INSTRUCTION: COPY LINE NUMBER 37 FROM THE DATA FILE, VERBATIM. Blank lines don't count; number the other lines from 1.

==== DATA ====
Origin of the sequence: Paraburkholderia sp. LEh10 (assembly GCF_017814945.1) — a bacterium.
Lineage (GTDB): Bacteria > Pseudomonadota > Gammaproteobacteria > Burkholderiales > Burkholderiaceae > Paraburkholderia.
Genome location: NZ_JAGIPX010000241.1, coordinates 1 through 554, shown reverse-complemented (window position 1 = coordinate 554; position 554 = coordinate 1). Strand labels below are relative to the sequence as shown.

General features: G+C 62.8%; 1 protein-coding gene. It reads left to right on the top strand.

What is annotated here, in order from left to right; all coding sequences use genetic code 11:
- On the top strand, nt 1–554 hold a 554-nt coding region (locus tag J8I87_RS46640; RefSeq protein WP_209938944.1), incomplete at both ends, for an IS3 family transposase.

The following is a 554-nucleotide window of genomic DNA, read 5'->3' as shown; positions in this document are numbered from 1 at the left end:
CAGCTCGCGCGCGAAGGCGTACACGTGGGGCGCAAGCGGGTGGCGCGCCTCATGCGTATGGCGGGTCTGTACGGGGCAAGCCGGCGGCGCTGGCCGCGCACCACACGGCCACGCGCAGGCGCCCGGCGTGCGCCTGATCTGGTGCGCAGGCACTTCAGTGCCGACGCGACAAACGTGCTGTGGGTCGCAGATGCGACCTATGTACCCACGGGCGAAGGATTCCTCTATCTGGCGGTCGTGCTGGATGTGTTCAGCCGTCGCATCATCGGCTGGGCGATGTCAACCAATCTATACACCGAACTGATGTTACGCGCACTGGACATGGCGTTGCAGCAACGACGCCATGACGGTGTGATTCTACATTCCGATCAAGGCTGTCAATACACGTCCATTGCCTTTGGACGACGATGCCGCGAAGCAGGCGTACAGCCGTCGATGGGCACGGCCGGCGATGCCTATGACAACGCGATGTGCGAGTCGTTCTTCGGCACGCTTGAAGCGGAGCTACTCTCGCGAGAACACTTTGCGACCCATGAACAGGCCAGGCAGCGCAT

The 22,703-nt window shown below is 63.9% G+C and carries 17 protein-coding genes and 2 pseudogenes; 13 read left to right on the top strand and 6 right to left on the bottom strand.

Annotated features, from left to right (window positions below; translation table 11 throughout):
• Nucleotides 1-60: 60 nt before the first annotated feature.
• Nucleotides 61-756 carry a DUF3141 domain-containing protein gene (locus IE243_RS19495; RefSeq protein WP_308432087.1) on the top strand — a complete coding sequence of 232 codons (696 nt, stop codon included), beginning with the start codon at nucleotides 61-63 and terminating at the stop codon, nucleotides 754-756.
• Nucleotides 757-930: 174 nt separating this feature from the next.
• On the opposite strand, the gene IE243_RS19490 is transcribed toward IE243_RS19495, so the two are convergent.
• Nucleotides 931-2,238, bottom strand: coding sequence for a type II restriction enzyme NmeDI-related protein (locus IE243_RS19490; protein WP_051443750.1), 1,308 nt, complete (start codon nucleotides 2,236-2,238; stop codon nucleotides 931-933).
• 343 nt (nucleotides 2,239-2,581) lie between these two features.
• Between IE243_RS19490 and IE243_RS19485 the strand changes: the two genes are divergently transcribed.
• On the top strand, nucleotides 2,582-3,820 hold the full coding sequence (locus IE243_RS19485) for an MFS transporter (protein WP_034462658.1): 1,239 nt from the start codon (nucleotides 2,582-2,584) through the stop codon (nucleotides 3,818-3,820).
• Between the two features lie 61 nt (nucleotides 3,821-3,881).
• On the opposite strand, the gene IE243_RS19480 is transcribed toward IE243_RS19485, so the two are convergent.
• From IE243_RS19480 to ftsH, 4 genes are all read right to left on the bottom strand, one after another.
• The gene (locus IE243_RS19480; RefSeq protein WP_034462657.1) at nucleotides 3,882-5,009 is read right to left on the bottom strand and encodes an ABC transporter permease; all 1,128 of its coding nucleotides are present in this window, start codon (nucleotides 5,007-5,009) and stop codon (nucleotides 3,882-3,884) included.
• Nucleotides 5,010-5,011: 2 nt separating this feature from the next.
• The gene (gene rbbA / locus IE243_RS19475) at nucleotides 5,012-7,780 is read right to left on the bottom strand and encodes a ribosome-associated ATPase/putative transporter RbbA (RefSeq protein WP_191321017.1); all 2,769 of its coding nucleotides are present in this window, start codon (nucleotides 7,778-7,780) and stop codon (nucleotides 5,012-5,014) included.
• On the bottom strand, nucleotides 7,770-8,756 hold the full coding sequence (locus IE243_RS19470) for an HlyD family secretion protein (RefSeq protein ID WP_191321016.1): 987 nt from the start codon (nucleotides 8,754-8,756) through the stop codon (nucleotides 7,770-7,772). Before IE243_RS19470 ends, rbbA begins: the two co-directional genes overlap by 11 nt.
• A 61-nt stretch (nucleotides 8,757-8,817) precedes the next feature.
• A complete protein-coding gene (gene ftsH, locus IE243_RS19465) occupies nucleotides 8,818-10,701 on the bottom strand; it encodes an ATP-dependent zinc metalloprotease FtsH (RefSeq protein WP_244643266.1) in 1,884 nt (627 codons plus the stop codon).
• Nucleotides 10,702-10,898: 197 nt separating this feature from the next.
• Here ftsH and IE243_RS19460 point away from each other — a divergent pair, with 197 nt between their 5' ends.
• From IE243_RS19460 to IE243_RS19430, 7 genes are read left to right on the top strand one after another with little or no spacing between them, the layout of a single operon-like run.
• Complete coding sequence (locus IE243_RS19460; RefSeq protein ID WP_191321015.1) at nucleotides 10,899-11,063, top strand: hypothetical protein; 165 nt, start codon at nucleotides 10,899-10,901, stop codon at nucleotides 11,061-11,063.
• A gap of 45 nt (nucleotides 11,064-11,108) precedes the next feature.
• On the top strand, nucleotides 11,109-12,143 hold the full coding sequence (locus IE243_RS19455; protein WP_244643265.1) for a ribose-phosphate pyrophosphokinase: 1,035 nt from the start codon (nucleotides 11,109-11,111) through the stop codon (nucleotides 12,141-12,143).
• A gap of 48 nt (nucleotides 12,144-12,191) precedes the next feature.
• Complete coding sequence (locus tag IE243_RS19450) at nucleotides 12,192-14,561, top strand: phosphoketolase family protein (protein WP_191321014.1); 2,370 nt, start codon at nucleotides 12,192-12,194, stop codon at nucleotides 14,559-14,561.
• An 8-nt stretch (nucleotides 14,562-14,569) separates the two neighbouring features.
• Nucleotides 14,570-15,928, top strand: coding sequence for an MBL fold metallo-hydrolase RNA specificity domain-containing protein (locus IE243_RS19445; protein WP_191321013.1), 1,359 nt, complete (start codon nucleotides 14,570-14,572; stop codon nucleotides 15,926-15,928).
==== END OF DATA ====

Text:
• Nucleotides 14,570-15,928, top strand: coding sequence for an MBL fold metallo-hydrolase RNA specificity domain-containing protein (locus IE243_RS19445; protein WP_191321013.1), 1,359 nt, complete (start codon nucleotides 14,570-14,572; stop codon nucleotides 15,926-15,928).